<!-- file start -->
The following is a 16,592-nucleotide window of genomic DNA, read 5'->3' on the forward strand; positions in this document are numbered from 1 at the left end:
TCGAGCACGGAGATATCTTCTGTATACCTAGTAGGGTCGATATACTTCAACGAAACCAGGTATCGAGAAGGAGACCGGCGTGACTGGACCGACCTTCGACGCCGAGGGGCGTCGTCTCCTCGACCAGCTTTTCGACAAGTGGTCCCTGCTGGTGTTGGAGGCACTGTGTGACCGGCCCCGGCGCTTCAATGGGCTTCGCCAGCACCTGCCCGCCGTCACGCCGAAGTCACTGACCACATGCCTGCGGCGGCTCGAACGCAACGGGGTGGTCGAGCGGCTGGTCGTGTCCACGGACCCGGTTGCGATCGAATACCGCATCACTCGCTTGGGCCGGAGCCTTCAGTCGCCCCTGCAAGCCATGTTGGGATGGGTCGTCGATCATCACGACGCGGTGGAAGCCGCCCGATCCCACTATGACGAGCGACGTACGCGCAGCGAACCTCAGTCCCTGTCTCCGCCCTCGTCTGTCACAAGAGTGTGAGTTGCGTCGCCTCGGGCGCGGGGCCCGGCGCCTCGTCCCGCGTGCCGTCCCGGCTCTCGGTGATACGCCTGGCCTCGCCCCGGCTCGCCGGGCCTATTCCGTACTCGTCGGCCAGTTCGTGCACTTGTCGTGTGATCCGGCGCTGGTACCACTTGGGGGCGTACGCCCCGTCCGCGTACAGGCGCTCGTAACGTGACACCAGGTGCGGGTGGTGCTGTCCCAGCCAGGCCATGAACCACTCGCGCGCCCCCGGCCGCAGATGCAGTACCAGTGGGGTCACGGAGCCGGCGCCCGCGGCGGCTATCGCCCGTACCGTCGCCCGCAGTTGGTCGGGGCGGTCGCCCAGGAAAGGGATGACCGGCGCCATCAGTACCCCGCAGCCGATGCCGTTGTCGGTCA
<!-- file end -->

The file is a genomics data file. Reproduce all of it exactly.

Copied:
The following is a 16,592-nucleotide window of genomic DNA, read 5'->3' on the forward strand; positions in this document are numbered from 1 at the left end:
TCGAGCACGGAGATATCTTCTGTATACCTAGTAGGGTCGATATACTTCAACGAAACCAGGTATCGAGAAGGAGACCGGCGTGACTGGACCGACCTTCGACGCCGAGGGGCGTCGTCTCCTCGACCAGCTTTTCGACAAGTGGTCCCTGCTGGTGTTGGAGGCACTGTGTGACCGGCCCCGGCGCTTCAATGGGCTTCGCCAGCACCTGCCCGCCGTCACGCCGAAGTCACTGACCACATGCCTGCGGCGGCTCGAACGCAACGGGGTGGTCGAGCGGCTGGTCGTGTCCACGGACCCGGTTGCGATCGAATACCGCATCACTCGCTTGGGCCGGAGCCTTCAGTCGCCCCTGCAAGCCATGTTGGGATGGGTCGTCGATCATCACGACGCGGTGGAAGCCGCCCGATCCCACTATGACGAGCGACGTACGCGCAGCGAACCTCAGTCCCTGTCTCCGCCCTCGTCTGTCACAAGAGTGTGAGTTGCGTCGCCTCGGGCGCGGGGCCCGGCGCCTCGTCCCGCGTGCCGTCCCGGCTCTCGGTGATACGCCTGGCCTCGCCCCGGCTCGCCGGGCCTATTCCGTACTCGTCGGCCAGTTCGTGCACTTGTCGTGTGATCCGGCGCTGGTACCACTTGGGGGCGTACGCCCCGTCCGCGTACAGGCGCTCGTAACGTGACACCAGGTGCGGGTGGTGCTGTCCCAGCCAGGCCATGAACCACTCGCGCGCCCCCGGCCGCAGATGCAGTACCAGTGGGGTCACGGAGCCGGCGCCCGCGGCGGCTATCGCCCGTACCGTCGCCCGCAGTTGGTCGGGGCGGTCGCCCAGGAAAGGGATGACCGGCGCCATCAGTACCCCGCAGCCGATGCCGTTGTCGGTCA